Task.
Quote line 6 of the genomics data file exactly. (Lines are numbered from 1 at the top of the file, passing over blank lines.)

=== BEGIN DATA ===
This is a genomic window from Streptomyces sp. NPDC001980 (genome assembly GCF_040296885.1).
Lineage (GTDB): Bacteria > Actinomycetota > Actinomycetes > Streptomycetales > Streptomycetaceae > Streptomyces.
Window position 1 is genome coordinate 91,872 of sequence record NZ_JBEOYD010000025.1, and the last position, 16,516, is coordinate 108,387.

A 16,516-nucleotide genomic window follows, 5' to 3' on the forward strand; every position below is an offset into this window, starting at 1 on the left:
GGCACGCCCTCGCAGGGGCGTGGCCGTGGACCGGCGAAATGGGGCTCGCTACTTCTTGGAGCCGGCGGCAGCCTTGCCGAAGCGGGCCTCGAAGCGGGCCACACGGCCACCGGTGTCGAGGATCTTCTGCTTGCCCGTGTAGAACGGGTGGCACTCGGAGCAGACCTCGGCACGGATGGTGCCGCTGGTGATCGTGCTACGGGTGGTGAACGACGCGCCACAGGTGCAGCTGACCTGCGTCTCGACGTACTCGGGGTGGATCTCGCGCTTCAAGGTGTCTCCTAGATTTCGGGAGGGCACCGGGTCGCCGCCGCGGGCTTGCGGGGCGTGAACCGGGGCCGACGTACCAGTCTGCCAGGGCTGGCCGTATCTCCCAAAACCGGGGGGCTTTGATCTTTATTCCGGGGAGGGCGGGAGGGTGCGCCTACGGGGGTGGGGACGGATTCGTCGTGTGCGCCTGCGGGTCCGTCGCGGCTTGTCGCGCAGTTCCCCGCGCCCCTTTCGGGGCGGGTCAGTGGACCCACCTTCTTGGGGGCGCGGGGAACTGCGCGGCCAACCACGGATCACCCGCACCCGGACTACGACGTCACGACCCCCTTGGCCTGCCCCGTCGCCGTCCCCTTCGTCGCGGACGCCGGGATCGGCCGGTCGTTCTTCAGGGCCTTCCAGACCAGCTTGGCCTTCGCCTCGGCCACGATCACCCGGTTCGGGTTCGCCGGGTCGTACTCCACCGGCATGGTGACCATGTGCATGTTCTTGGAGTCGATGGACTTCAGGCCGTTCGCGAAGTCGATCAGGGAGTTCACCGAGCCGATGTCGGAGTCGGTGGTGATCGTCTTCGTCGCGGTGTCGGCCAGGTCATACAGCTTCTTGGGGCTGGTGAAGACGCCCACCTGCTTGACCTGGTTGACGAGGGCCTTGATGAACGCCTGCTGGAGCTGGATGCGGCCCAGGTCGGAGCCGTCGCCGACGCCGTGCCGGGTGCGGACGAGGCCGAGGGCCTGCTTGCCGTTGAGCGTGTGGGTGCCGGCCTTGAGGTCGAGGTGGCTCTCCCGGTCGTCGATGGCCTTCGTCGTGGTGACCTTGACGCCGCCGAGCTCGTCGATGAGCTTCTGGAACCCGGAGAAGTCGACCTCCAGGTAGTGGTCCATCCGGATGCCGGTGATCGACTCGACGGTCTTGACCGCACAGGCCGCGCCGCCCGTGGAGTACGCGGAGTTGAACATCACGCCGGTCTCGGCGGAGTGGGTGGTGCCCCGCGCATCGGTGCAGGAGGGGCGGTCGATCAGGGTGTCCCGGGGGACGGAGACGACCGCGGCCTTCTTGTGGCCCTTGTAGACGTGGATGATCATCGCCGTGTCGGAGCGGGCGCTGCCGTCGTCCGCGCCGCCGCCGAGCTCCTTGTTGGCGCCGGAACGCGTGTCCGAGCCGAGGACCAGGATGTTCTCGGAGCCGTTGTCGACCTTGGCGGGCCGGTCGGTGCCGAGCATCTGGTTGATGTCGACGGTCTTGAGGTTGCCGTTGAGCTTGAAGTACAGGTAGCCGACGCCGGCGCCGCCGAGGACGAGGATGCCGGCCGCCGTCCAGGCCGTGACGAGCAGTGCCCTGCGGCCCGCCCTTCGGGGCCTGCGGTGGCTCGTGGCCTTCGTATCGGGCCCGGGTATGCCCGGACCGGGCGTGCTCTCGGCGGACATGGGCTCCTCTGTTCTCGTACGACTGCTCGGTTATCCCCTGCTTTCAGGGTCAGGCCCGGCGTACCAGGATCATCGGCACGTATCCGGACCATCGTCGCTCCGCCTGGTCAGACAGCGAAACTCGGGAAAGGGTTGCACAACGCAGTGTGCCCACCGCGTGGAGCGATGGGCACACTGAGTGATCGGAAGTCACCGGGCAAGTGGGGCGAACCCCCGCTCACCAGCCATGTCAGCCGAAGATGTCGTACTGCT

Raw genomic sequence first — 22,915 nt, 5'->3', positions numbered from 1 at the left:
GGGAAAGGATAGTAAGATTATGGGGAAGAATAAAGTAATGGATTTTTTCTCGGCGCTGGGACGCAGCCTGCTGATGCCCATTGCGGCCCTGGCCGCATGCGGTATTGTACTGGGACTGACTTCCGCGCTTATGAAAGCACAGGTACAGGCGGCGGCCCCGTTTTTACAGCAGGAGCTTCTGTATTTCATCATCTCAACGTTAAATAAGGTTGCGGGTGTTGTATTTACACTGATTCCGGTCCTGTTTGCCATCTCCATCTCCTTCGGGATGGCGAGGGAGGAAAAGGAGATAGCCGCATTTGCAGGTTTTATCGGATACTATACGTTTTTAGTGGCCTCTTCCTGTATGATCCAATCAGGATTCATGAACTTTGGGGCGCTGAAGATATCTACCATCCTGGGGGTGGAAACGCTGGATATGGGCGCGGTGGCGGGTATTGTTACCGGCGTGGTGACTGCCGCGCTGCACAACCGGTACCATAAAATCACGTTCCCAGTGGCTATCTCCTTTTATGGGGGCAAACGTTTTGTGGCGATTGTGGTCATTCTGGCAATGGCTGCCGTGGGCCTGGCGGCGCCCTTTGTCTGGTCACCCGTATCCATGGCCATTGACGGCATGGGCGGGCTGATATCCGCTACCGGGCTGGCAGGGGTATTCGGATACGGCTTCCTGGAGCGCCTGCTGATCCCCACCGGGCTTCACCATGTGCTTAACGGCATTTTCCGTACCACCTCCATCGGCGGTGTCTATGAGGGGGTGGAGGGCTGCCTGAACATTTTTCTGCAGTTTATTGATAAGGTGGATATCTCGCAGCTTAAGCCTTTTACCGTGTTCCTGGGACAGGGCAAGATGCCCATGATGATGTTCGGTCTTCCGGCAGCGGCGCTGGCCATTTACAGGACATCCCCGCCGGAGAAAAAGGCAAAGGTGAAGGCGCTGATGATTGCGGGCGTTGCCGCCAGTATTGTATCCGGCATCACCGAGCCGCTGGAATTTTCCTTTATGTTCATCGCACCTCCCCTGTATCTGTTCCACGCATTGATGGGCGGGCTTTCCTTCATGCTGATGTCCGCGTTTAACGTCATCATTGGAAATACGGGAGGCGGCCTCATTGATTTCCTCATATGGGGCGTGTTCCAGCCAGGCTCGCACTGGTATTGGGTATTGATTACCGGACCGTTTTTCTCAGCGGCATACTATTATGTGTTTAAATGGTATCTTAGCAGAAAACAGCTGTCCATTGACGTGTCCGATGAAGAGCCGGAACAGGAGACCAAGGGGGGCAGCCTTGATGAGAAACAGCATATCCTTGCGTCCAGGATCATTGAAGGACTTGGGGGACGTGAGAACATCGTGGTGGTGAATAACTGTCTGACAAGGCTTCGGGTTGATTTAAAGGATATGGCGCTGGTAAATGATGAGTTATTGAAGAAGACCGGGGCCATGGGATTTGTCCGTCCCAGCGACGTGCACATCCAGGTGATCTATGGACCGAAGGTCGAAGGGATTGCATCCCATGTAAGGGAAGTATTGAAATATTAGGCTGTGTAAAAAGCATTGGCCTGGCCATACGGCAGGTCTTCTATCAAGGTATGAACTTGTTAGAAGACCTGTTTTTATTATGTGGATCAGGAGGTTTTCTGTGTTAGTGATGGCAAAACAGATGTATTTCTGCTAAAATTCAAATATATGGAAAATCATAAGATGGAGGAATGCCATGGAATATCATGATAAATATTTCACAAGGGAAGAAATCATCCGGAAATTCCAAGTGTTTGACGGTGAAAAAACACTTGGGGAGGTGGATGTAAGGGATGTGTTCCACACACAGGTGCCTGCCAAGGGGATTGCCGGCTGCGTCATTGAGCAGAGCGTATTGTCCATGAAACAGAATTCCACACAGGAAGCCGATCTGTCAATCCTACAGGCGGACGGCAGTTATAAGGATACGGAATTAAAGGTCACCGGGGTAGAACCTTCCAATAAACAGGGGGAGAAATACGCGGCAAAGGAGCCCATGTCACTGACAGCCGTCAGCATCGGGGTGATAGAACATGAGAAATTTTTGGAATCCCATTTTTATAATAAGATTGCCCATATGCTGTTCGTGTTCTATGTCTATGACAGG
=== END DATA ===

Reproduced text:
Raw genomic sequence first — 22,915 nt, 5'->3', positions numbered from 1 at the left: